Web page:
British American Tobacco (LSE: BATS), utility SSE (LSE: SSE) and funerals group Dignity (LSE: DTY) all released news this morning, prompting their shares to move higher when the markets opened.
British American Tobacco (BAT) reported continuing headwinds from declining cigarette volumes and currency exchange rates. The first half of the year saw volumes decline 2.9%. Revenue declined 5.9%, but would have risen 2.4% if exchange rates had remained constant. Similarly, earnings per share (EPS) fell 1.6%, but would have been up 3.9% at constant exchange rates. The Board lifted the interim dividend by 4%, being “confident that we are on…
British American Tobacco (BAT) reported continuing headwinds from declining cigarette volumes and currency exchange rates. The first half of the year saw volumes decline 2.9%. Revenue declined 5.9%, but would have risen 2.4% if exchange rates had remained constant. Similarly, earnings per share (EPS) fell 1.6%, but would have been up 3.9% at constant exchange rates. The Board lifted the interim dividend by 4%, being “confident that we are on course to deliver an improved second half”.
Dignity also released first-half results. Revenue rose 19.2% and EPS soared 58.5%, the strong performance being principally as a result of a 13.2% increase in the number of deaths compared with the same period last year. The Board increased the interim dividend by 10%, and said it now anticipates that full-year results will be ahead of its previous expectations. However, it also cautioned that “expectations for 2016 and beyond remain positive but unchanged as there is a strong possibility that the number of deaths in 2016 may be significantly lower following the very high number of deaths in 2015”.
SSE’s news wasn’t a results release, but was a reminder that utilities need to make ongoing substantial capital investment: the company has agreed to acquire gas assets for £565m, with an additional forecast investment of £350m needed to complete the development.
BATS, Dignity and SSE are solid defensive businesses — that’s to say, businesses that aren’t too badly affected by the ups and downs of the economy — and provide a good foundation for a portfolio. But, of course, we have to consider their track records, future prospects and current valuations in deciding whether they make for a good investment at the present time.
The table below shows the earnings-per-share (EPS) growth rate of the three companies for the last five years, and forecasts for the next two years.
|2010||2011||2012||2013||2014||2015 forecast||2016 forecast|
* BATS and Dignity have December year ends. SSE has a March year end. In the 2010 column SSE’s figure is for March 2011, in the 2011 column for March 2012, and so on.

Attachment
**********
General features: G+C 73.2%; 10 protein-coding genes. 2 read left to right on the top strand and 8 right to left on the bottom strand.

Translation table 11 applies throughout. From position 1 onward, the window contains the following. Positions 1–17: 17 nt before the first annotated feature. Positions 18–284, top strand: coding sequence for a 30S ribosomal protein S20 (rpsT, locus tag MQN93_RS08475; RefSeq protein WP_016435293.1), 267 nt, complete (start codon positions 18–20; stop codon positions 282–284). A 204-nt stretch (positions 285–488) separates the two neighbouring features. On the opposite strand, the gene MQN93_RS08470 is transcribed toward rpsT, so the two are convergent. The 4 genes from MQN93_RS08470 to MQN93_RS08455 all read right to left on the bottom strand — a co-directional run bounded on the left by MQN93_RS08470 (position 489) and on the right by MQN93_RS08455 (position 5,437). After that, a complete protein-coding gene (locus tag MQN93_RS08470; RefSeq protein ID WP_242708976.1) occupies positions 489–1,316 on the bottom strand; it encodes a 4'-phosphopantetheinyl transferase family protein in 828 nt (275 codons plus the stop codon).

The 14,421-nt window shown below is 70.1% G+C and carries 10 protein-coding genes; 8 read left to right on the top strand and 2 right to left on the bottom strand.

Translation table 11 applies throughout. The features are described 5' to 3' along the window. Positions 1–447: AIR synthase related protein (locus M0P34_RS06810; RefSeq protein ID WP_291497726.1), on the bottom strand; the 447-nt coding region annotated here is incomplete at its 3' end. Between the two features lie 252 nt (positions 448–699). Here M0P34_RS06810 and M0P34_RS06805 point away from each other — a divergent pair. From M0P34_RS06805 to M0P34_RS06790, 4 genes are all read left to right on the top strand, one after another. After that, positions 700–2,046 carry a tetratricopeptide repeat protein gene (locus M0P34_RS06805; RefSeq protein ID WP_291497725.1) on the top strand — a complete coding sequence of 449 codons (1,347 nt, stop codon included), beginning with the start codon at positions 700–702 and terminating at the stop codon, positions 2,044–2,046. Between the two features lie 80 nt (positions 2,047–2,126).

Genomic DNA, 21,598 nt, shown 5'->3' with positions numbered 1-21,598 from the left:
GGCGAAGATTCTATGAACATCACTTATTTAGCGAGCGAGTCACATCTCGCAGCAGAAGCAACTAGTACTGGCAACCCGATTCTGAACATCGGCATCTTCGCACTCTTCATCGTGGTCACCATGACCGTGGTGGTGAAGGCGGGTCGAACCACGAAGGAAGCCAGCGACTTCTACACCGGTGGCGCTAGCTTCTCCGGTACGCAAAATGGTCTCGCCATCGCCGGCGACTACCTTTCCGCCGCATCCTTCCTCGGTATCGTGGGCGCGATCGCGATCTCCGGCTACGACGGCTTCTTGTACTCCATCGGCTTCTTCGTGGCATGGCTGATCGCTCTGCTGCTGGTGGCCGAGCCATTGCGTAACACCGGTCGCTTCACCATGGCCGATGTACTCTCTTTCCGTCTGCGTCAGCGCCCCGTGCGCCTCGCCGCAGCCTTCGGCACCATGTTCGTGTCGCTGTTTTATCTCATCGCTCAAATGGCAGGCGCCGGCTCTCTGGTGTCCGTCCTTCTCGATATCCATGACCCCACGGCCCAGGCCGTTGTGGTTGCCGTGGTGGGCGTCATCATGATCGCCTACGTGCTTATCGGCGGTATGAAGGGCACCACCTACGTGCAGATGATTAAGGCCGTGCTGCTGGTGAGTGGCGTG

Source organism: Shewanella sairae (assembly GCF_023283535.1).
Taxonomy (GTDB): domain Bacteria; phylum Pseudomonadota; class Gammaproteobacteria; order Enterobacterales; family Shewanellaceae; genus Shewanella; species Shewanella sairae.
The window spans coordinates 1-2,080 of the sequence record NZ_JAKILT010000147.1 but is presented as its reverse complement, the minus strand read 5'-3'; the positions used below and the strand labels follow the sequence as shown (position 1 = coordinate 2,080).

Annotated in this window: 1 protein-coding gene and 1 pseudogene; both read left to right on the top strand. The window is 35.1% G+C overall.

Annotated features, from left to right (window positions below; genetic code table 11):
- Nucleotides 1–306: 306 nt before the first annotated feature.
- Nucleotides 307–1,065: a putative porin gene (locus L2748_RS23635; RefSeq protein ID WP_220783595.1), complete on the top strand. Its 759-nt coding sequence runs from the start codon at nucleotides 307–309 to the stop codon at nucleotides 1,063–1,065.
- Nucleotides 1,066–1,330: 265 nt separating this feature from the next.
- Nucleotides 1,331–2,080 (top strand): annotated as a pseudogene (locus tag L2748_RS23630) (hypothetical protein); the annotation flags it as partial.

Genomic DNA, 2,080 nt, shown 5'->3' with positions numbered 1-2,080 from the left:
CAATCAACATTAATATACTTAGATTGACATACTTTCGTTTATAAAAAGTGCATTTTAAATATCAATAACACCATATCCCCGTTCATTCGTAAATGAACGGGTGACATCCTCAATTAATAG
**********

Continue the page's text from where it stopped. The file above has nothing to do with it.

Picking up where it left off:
As you can see, BAT’s earnings growth has slowed markedly in recent times, turning negative last year. However, there is an improving outlook, and positives include scope for some further consolidation in the tobacco industry, the ability to raise prices in emerging markets as disposable income in those territories increases, and next-generation products, such as e-cigarettes. BAT’s growth in the next 20 years may not be as high as it’s been in the past, but the 8% EPS increase forecast for 2016 could be a sustainable rate.
Governments don’t want vital utilities to make too much profit for shareholders at the expense of consumers, so SSE’s earnings growth is never going to be as high as that of a successful company operating in the free market. This year’s forecast earnings dip is unusual, but as you can see from the table, growth isn’t scintillating at the best of times. Increases in EPS somewhat ahead of inflation (next year’s forecast 6%, for example) is the long-term prospect for regulated utilities, with lower risk being the compensation for the relatively modest growth.
Dignity owns and operates crematoria and funeral parlours. The latter is a highly fragmented industry, with many single, often family-run businesses and small chains. Dignity is a consolidator, and as it’s scale is growing, such businesses are being attracted by the investment, lower costs and so on that being part of a larger group can bring. As you can see, Dignity has been consistently increasing earnings at a faster rate than both BAT and SSE. Furthermore, the company can continue growing at a strong rate, because it still has huge scope to increase its market share.
What of valuations? How much is the market asking us to pay for these three companies with their rather different rates of earnings growth?
SSE trades on a forward price-to-earnings (P/E) ratio of 13.5, and I’d suggest mid-single digits is a sustainable earnings growth rate. BAT’s P/E is 17.5, with potentially high single-digit growth. Dignity’s P/E is 24, with mid-teens growth appearing realistic.
All three companies deliver substantial amounts of cash to shareholders: SSE’s forward dividend yield is currently 6% and BAT’s is 4.3%. Dignity’s yield is 1%, but the company makes substantial capital returns to shareholders from time to time, making it a higher yielding stock than the ordinary dividend might suggest.
All three companies appear to me to be reasonable value at the present time, with SSE being the obvious choice for those seeking an immediate high income.
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G A Chester has no position in any shares mentioned. The Motley Fool UK has no position in any of the shares mentioned. We Fools don't all hold the same opinions, but we all believe that considering a diverse range of insights makes us better investors.